Perry, DePasquale spar over Social Security at first debate
U.S. Rep. Scott Perry defended his past support for raising the retirement age, marking the most contentious exchange of Thursday night's 10th District debate with Democratic challenger Eugene DePasquale.
DePasquale, the state auditor general, challenged the Carroll Township Republican on the issue on four occasions during the debate. Perry has twice supported raising the retirement age to buttress the Social Security system, which is expected to run through its reserve assets by 2035.
On Thursday, Perry said his past votes were a matter of simple math, though he would not explicitly state whether he still supports the measure.
“What I support is fiscal solvency,” Perry said.
The auditor general argued that raising the retirement age would be detrimental to the country’s senior citizens.
“That will endanger their ability to live productive retirement lives,” he said.
DePasquale's campaign has for months sought to damage Perry's support among seniors by highlighting the incumbent's record on the issue.
During Thursday's debate, which was hosted by ABC27 WHTM, the two candidates did agree on some issues. They both said they oppose a national mask mandate to battle the COVID-19 pandemic and would vote for a second wave of relief for American citizens.
However, as he has repeatedly done through the election cycle, the four-term Republican incumbent argued that DePasquale would be the “lapdog” of House Speaker Nancy Pelosi, D-Calif.
In ads, Perry has accused DePasquale of being a socialist who would vote alongside more progressive Democrats such as Rep. Alexandria Ocasio-Cortez, D-N.Y.
DePasquale, in turn, argued that while Perry sits on the Freedom Caucus, a group of the House's most right-leaning Republicans, he would instead join the Problem Solvers Caucus to bridge gaps between the two parties.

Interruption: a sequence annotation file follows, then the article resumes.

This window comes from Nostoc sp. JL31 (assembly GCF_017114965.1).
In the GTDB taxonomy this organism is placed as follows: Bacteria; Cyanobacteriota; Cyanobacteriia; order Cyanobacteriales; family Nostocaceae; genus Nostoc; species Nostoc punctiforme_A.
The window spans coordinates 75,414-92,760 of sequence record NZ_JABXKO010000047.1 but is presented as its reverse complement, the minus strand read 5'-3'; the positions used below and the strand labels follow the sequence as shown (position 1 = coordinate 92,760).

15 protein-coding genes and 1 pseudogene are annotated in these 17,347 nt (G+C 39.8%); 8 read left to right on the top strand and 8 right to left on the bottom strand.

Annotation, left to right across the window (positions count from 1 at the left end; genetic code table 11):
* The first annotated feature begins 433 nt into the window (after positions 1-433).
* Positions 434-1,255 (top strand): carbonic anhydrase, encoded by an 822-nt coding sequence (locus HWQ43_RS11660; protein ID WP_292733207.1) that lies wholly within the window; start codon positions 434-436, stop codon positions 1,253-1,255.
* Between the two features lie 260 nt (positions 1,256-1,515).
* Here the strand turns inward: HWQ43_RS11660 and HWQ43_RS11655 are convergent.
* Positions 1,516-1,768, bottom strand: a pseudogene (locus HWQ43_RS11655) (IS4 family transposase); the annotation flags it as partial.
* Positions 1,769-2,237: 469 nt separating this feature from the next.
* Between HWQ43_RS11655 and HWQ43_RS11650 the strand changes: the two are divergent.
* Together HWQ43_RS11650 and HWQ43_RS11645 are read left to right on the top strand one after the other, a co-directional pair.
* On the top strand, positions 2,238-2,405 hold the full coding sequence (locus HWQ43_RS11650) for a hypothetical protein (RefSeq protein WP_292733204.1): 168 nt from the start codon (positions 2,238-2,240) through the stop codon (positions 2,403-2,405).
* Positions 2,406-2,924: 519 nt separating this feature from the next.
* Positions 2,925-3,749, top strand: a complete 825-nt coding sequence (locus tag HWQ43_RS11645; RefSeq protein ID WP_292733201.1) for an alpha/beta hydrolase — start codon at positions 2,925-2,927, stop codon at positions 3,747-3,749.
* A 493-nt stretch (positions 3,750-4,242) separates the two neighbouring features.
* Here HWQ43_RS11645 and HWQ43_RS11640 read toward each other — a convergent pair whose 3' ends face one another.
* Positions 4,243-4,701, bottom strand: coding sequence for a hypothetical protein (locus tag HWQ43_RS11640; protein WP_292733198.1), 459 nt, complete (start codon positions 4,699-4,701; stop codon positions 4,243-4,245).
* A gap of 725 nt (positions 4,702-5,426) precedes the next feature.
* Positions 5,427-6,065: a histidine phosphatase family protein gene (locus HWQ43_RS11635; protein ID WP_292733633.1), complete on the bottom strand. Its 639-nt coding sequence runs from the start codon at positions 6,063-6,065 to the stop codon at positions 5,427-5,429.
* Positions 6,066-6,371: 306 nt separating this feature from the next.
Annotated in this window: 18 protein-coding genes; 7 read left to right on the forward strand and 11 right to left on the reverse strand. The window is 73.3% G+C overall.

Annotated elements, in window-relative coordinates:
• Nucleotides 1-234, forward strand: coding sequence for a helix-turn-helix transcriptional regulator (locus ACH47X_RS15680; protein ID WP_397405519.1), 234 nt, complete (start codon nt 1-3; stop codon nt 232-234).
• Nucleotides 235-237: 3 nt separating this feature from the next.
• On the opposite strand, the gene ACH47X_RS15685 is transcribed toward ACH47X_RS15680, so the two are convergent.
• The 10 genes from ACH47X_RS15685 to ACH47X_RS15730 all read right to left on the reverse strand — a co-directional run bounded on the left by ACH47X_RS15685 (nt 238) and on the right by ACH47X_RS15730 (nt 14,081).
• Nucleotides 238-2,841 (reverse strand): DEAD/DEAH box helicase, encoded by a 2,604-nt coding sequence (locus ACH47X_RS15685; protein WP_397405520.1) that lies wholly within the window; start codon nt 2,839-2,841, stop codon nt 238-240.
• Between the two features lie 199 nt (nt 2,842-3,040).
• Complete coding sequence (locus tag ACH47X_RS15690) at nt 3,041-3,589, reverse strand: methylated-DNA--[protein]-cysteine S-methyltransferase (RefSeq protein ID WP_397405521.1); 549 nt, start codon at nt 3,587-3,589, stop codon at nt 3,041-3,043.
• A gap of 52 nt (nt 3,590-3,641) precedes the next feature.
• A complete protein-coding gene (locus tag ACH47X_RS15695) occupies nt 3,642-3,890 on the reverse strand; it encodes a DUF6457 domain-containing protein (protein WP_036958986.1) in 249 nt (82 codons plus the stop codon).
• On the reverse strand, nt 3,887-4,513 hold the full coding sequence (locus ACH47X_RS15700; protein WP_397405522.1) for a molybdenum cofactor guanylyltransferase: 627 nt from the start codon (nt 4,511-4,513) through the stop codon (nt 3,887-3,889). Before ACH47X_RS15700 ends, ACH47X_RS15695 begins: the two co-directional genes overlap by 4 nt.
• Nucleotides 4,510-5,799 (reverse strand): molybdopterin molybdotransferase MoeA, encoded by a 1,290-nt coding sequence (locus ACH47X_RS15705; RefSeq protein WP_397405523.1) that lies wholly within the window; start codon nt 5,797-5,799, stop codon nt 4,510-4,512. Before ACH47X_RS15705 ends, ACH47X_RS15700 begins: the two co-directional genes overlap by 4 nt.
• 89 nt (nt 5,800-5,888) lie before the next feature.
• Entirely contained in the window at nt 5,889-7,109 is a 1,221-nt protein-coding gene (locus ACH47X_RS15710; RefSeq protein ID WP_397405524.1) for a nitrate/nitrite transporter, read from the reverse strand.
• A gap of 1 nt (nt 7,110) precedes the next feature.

“I don’t fall in line with anybody, other than the constituents that I represent," DePasquale said.
DePasquale also made a point Thursday night of hitting Perry over his denial of systemic racism.
This past month, while appearing at a York Rotary forum, Perry claimed that systemic racism doesn't exist. Perry also said there was "more to the story" regarding the circumstances surrounding to the death of George Floyd, who was killed earlier this year during an encounter with police officers in Minneapolis.
In addition, Perry claimed that police killings of Black people have been sensationalized.
“Congressman Perry had a moment where he could have tried to be unifying. Instead, he was more divisive," DePasquale said. "There is clearly a racism problem in the United States, and it must be addressed."
"Racism is wrong in all forms," Perry said Thursday, but he would not walk back his earlier comments.
Instead, he shifted his focus to nationwide protests in response to police violence, some of which have led to violent clashes with police, and condemned the demonstrations.
Perry also noted that DePasquale had participated in protests where some demonstrators held signs that read "Blue Lives Murder."
"That's not seeking some kind of redress," Perry said. "That's not looking for some solutions; that's throwing gas on the fire. Instead of stoking the flames of division, my opponent should be trying to help us reconcile our communities."
Pennsylvania's 10th Congressional District race is expected to be one of the most competitive in the state.
The race has been rated a toss-up by independent political analysts including The Cook Political Report, Politico and Sabato's Crystal Ball.
Thursday's debate was the first of two scheduled in the race. Perry and DePasquale are scheduled to debate again at 8 p.m. Oct. 19. That event is sponsored by WGAL-TV.
— Logan Hullinger can be reached at email@example.com or via Twitter at @LoganHullYD.